Mississippi lawmaker pursues stricter seat-belt enforcement

| Monday, February 02, 2004

A proposal in the Mississippi House of Representatives would permit police to pull over drivers who are not buckled up.

The bill, sponsored by state Rep. Rita Martinson, would create a primary law for seat-belt enforcement. Currently, police can ticket drivers and passengers for seat-belt violations only after stopping a vehicle for another traffic violation.

“It doesn’t make sense to have a law on the books with no teeth in it,” Martinson, R-Madison, told The Clarion-Ledger.

Under HB151, an unbelted driver could be fined $25 and a front-seat passenger or child would cost the driver another $50. No points would be assessed on the driver’s license.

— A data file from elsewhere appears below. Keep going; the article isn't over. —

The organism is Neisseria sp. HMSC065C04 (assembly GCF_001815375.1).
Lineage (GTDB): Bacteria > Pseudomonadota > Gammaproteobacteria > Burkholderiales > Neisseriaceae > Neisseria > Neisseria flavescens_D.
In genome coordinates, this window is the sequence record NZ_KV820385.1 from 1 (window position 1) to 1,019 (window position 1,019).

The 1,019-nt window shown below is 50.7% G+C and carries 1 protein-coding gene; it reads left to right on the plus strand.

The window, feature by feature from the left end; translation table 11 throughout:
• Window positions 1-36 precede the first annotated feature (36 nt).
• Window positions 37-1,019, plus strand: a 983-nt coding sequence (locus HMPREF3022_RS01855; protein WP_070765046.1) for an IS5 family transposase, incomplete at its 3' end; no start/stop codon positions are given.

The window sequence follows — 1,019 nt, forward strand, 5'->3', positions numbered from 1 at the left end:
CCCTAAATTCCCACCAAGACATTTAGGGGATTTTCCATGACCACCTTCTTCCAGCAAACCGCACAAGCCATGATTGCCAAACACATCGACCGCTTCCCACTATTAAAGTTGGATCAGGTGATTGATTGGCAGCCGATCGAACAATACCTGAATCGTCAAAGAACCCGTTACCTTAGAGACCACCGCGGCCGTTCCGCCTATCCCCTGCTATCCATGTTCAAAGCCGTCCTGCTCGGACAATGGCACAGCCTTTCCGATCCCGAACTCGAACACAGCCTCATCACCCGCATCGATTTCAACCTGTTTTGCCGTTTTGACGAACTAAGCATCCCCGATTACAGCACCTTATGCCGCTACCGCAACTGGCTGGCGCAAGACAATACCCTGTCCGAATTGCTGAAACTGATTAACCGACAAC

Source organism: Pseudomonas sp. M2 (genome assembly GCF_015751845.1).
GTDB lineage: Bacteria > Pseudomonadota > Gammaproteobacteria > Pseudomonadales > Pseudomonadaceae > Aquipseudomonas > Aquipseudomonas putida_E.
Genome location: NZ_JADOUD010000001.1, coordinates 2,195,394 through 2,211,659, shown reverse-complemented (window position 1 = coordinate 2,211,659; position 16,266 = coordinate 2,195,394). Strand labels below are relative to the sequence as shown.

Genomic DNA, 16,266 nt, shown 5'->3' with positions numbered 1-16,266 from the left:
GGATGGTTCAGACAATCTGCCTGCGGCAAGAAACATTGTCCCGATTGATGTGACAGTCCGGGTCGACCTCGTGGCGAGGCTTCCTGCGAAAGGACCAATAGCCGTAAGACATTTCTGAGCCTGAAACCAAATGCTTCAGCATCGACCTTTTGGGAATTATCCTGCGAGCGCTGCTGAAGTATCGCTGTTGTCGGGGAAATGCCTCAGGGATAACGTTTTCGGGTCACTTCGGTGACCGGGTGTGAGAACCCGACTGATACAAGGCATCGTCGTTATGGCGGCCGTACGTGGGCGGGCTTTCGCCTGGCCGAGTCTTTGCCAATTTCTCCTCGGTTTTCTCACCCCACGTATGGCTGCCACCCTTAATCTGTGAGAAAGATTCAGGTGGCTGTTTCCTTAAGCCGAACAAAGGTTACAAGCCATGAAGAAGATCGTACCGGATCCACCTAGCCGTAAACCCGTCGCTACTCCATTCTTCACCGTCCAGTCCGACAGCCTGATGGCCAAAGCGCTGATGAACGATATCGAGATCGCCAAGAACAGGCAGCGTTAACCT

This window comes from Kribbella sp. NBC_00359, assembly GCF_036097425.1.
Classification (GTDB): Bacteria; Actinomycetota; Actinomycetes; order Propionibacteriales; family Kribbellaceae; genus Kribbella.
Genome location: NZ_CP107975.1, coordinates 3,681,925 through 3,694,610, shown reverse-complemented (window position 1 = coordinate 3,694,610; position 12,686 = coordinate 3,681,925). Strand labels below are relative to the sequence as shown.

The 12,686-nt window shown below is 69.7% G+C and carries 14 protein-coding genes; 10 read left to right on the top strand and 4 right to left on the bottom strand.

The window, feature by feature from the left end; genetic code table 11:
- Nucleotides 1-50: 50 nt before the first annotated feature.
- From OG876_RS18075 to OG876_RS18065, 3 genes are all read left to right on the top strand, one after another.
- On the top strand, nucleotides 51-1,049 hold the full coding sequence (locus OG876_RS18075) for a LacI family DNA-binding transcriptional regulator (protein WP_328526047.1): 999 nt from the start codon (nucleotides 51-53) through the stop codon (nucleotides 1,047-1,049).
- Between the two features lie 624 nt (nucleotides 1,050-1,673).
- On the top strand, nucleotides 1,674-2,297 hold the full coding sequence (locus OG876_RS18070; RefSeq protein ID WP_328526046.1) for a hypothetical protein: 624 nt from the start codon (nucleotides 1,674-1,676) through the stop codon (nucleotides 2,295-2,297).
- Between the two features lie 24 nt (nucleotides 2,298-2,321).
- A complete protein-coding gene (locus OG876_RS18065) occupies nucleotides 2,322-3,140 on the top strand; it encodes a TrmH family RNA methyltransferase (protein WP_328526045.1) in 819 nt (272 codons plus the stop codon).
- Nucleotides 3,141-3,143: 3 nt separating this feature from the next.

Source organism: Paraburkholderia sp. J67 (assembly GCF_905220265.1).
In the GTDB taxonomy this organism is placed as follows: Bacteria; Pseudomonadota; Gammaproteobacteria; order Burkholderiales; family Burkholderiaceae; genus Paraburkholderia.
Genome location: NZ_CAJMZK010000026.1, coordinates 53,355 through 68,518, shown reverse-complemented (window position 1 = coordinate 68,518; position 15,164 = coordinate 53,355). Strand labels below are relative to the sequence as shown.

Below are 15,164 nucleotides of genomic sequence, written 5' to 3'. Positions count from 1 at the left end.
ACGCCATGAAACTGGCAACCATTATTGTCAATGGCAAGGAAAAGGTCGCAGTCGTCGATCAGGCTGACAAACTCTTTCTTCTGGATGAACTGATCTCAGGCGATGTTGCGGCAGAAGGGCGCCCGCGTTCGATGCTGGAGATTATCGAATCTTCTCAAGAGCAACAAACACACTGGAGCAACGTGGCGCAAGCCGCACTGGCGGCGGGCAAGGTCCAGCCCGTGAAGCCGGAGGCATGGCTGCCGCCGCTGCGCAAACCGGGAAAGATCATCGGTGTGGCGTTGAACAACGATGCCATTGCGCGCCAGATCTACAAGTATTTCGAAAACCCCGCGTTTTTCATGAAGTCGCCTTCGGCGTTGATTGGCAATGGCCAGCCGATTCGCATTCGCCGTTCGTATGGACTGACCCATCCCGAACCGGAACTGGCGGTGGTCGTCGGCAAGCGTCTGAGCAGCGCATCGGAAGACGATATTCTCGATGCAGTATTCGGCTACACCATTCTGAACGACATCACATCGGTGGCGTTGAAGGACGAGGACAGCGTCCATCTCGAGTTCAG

If signed into law, it would put Mississippi in line for additional federal money.

The Bush administration recently proposed an incentive program to encourage states to increase seat-belt enforcement. The program would provide grants worth $100 million a year for highway safety or construction programs to states that pass a primary seat-belt law or show a seat-belt-usage rate of at least 90 percent.

Mississippi is one of about 30 states without a primary seat-belt law. The state’s usage rate is about 62 percent, the newspaper reported.

The bill has been forwarded to the House Transportation Committee.